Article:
The Russo-American Relationship

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US History II The Soviet Union and the United States began their relationship in paranoia at the conclusion of World War I and continued this mistrust until the fall of the Soviet Union in 1991. While at times technically allies, the United States and Soviet Union never truly understood each other. The Soviets, who have a long history of invasion into their country, lived in constant fear the Americans would attack via Europe. The Americans, who had not faced a major invasion since 1812, saw this fear as paranoia and believed the Soviets intended to spread communism across the world. The Russo-American relationship got off to a rocky start immediately following World War I. The United States sent forces to an Allied coalition in…show more content…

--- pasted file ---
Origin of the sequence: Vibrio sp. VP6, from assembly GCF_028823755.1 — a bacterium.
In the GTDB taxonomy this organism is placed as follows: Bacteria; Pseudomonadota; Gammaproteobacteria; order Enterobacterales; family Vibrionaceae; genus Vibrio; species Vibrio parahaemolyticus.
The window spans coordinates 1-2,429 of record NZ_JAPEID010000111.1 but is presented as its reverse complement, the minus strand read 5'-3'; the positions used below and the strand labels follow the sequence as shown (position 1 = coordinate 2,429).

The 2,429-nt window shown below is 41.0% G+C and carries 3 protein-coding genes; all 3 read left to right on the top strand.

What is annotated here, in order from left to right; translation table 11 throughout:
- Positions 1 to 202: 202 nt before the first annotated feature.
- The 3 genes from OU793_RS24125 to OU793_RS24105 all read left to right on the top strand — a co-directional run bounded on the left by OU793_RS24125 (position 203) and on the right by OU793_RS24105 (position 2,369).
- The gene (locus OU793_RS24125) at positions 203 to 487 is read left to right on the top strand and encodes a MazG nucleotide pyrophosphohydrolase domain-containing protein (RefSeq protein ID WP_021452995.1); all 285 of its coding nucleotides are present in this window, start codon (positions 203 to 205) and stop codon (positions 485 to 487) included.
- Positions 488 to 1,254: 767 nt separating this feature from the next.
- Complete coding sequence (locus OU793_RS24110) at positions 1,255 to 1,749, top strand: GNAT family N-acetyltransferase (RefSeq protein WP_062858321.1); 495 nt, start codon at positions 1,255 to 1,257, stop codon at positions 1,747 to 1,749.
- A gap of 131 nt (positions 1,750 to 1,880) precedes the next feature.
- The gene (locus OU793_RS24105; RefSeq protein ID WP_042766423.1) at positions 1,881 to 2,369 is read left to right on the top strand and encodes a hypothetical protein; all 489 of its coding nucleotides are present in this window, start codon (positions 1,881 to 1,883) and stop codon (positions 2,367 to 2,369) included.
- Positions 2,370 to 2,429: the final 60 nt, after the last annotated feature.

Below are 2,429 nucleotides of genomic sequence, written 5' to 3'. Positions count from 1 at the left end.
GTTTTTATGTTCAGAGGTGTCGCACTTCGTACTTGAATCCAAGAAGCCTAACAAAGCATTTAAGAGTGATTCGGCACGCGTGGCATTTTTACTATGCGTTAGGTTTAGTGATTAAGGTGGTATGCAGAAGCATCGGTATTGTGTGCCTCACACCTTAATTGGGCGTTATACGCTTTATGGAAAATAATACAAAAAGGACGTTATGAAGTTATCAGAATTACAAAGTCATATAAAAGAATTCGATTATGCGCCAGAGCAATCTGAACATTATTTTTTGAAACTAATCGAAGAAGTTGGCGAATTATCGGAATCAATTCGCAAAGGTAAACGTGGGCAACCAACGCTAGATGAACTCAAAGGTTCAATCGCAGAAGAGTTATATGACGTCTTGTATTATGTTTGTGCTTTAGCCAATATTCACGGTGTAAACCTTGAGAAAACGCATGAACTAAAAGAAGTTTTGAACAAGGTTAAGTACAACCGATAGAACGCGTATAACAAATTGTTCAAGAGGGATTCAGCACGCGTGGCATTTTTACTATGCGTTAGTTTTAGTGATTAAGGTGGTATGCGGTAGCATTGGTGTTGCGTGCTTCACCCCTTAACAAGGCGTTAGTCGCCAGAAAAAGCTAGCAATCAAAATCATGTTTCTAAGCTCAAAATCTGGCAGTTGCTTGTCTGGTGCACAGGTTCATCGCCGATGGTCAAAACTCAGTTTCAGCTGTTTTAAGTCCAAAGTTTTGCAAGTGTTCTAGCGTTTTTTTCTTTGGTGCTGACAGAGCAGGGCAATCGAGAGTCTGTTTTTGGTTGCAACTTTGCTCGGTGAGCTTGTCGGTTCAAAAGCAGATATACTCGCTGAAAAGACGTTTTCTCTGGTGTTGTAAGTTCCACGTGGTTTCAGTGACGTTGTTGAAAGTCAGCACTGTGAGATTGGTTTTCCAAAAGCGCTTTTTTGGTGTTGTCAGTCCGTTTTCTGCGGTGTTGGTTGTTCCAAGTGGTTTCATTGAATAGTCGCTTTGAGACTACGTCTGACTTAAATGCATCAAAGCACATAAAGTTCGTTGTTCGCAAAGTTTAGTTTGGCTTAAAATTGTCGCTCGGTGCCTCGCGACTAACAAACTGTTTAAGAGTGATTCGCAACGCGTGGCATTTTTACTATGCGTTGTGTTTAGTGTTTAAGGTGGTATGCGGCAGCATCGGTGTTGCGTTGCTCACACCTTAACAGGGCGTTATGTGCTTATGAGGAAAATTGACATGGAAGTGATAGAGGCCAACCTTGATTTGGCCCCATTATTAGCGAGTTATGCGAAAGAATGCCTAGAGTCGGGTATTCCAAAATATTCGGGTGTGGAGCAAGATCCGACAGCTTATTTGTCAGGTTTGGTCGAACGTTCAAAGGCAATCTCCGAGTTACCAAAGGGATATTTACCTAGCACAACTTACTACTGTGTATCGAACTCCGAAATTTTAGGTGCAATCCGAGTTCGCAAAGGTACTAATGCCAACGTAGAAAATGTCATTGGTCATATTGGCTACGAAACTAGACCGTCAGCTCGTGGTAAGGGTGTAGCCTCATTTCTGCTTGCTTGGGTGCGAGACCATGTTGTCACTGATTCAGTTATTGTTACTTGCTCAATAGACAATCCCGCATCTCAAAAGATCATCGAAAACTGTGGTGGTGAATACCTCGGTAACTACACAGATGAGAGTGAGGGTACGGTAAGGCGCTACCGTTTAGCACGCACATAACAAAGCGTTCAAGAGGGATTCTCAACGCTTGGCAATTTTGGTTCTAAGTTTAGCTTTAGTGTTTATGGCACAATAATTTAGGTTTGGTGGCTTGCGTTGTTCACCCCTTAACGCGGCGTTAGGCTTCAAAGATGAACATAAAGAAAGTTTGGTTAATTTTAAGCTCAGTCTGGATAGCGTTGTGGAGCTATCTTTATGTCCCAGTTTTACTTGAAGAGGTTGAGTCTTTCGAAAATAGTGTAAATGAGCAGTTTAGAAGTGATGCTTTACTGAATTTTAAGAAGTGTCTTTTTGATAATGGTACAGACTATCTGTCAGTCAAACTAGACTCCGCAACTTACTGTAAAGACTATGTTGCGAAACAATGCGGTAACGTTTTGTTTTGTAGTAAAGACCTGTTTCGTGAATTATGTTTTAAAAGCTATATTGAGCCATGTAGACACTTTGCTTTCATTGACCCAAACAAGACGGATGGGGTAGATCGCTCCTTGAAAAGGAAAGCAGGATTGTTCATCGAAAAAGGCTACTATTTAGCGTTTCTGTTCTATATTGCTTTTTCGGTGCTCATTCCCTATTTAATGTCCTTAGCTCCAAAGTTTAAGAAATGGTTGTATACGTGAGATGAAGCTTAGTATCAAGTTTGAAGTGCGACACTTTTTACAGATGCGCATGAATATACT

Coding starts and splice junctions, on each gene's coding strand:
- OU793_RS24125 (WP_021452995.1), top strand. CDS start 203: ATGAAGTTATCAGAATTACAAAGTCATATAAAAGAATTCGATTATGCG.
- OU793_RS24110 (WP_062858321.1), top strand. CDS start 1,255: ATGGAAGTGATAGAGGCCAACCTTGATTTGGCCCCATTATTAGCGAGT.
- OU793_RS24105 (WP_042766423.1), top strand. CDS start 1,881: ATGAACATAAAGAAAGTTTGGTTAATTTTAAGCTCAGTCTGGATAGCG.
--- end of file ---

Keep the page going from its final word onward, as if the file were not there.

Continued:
The Soviets demanded a buffer zone of countries between their nation and Germany. They saw Germany as a threat to their security, and considering the Germans had initiated two major wars within 30 years against them, that view can certainly be understood. The fact that these nations quickly came under communist control fueled the belief in the west that the Soviets intended to expand into the rest of Europe. The fact that D-Day was delayed for so long made the Russians endure the brunt of the German war machine for 3 years before the Germans were forced to divert troops to the west. The response of the west to communist expansion was the Truman Doctrine. It simply stated the United States would “support any free people resisting subjugation by armed minorities or outside pressures.” This essentially meant the United States would aid any nation subject to communist takeover. With this statement the United States could legitimately intervene in any conflict arising back by the Soviets or Chinese. The Marshall Plan was not truly a weapon, but rather a shield. It sent billions of dollars in aid to Europe immediately after the war. The money was used to rebuild Western Europe and avoid the reparations that caused so much friction after the Treaty of Versailles. It also ensured the quick recovery of Western Europe to inhibit Soviet expansion. The Soviets were invited to share in Marshall Plan funds, but because of the
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